Napoleon III was so moved by the losses that he decided to put an end to the war with the Armistice of Villafranca on 11 July 1859. The Piedmontese won Lombardy but not Venetia, and the Kingdom of Italy was proclaimed in 1861.

Elizabeth Barrett Browning’s poem, ‘The Forced Recruit: Solferino 1859,’ commemorates the battle.

She had moved from Florence to Siena and had become engrossed in Italian politics. When she published a small volume of political poems, Poems before Congress (1860) expressing her sympathy with the Italian cause, they stirred a furore in England. She died on 29 June 1861 and was buried in the Protestant English Cemetery in Florence.

The Revd Samuel Huntington’s numbering of his four principles for Anglican unity was inspired, he said, by the four fortress cities in the Veneto and Lombardy that shaped the Austrian Quadrilateral. These four principles were modified and adapted and are now known as the Chicago-Lambeth or Anglican Quadrilateral.

On the 150th anniversary of the battle in 2009, the Presidency of the European Union adopted a declaration: ‘This battle was also the grounds on which the international community of States has developed and adopted instruments of International Humanitarian Law, the international law rules relevant in times of armed conflict, in particular the four Geneva Conventions of 1949.’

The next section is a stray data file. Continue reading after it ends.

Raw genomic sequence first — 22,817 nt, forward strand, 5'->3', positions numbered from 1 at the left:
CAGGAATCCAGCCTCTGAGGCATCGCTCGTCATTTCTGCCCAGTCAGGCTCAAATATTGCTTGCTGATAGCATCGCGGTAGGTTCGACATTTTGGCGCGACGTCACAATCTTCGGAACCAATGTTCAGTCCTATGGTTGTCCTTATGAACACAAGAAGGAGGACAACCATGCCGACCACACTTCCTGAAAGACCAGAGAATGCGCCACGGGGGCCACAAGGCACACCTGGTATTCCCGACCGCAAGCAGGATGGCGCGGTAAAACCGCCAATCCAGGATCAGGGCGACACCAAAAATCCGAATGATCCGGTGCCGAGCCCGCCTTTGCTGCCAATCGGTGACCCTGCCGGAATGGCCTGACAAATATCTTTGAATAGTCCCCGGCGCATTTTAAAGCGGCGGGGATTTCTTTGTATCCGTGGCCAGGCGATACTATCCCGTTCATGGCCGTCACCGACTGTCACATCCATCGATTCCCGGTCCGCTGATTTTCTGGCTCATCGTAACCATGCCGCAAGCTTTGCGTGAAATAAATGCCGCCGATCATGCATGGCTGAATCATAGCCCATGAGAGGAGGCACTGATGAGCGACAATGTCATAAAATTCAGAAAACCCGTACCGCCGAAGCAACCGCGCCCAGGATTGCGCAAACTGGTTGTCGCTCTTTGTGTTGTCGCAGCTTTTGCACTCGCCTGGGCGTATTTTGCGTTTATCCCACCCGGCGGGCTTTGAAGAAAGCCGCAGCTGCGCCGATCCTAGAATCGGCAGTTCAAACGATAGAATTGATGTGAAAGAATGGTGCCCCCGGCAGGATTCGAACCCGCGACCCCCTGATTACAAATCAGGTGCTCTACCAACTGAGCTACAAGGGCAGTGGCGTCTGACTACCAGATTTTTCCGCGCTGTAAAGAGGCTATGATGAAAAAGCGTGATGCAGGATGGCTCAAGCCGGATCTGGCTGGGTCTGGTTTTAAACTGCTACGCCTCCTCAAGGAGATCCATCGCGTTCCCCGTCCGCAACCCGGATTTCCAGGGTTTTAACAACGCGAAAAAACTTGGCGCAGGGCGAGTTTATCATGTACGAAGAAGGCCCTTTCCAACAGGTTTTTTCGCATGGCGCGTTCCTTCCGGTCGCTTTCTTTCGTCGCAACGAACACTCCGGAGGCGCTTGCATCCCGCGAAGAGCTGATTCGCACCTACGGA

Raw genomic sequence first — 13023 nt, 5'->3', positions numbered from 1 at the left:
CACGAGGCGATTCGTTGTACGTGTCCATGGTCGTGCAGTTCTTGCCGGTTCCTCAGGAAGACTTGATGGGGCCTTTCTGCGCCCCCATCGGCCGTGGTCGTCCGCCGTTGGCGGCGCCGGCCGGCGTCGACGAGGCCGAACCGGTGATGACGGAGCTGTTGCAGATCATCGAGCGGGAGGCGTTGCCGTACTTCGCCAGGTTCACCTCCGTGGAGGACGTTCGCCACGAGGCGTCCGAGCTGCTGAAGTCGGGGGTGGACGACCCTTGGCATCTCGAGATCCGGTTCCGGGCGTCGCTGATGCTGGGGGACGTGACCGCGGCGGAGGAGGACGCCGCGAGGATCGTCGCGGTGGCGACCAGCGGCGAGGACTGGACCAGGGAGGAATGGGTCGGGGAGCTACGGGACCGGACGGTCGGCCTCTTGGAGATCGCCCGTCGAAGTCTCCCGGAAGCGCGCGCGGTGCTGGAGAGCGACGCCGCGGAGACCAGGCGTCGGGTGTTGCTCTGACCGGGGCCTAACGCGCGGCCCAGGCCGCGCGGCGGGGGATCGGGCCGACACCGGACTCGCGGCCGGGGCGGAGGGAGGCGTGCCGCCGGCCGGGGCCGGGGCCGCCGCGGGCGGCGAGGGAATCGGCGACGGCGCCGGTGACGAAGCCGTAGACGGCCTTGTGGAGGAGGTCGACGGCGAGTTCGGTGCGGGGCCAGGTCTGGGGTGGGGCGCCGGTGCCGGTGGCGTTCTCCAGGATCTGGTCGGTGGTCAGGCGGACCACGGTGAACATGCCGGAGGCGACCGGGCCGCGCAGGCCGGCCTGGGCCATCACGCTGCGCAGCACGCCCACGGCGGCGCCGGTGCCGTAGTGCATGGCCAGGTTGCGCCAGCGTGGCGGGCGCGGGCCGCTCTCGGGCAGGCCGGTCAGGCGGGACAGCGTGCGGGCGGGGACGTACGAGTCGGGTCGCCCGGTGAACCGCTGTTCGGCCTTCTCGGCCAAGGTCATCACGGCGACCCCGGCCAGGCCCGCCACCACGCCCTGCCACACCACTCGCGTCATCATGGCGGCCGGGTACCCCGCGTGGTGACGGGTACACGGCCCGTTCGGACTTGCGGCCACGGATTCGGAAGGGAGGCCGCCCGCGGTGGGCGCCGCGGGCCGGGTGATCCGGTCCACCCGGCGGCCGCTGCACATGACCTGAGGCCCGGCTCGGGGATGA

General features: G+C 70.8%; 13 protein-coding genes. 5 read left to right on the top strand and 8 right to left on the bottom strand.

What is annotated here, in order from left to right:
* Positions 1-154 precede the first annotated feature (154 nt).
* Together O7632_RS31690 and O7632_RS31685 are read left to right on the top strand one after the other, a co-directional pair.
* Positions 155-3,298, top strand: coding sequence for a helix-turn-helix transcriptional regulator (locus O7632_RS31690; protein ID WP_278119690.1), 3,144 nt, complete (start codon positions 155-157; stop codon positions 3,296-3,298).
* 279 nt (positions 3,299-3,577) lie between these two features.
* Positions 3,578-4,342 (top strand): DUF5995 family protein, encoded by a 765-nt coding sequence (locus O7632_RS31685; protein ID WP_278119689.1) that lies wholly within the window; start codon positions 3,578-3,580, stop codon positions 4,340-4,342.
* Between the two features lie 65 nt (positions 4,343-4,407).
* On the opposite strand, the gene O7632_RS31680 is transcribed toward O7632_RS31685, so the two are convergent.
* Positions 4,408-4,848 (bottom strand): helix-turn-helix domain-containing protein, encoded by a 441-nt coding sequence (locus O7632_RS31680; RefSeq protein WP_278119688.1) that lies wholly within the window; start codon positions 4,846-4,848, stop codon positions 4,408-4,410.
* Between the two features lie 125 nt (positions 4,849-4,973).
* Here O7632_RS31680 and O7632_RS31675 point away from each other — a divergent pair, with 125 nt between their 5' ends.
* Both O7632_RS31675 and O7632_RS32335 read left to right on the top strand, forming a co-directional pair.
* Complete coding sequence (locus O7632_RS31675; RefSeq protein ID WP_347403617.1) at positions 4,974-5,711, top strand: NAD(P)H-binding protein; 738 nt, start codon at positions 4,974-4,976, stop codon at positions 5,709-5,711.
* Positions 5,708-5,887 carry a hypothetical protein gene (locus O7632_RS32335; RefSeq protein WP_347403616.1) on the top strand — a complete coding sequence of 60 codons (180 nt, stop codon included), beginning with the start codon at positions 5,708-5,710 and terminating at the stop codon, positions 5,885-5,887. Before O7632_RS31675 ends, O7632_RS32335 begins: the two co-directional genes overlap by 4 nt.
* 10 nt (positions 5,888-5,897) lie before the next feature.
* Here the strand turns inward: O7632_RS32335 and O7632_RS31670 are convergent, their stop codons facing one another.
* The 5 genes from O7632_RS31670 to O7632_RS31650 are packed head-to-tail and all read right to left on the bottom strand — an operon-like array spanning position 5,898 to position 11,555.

The 60th anniversary of the four Geneva Conventions was be celebrated the same year.

The Forced Recruit: Solferino 1859, by Elizabeth Barrett Browning:


In the ranks of the Austrian you found him,
He died with his face to you all;
Yet bury him here where around him
You honour your bravest that fall.


Venetian, fair-featured and slender,
He lies shot to death in his youth,
With a smile on his lips over-tender
For any mere soldier’s dead mouth.


No stranger, and yet not a traitor,
Though alien the cloth on his breast,
Underneath it how seldom a greater
Young heart, has a shot sent to rest!


By your enemy tortured and goaded
To march with them, stand in their file,
His musket (see) never was loaded,
He facing your guns with that smile!


As orphans yearn on to their mothers,
He yearned to your patriot bands; —
‘Let me die for our Italy, brothers,
If not in your ranks, by your hands!


‘Aim straightly, fire steadily! spare me
A ball in the body which may
Deliver my heart here, and tear me
This badge of the Austrian away!’


So thought he, so died he this morning.
What then? many others have died.
Ay, but easy for men to die scorning
The death-stroke, who fought side by side —


One tricolour floating above them;
Struck down ’mid triumphant acclaims
Of an Italy rescued to love them
And blazon the brass with their names.


But he, — without witness or honour,
Mixed, shamed in his country’s regard,
With the tyrants who march in upon her,
Died faithful and passive: ’twas hard.


’Twas sublime. In a cruel restriction
Cut off from the guerdon of sons,
With most filial obedience, conviction,
His soul kissed the lips of her guns.


That moves you? Nay, grudge not to show it,
While digging a grave for him here:
The others who died, says your poet,
Have glory, — let him have a tear.

No 3 Belgrave Road, Rathmines, where i worked from 2002 to 2006 (Photograph: Patrick Comerford, 2017)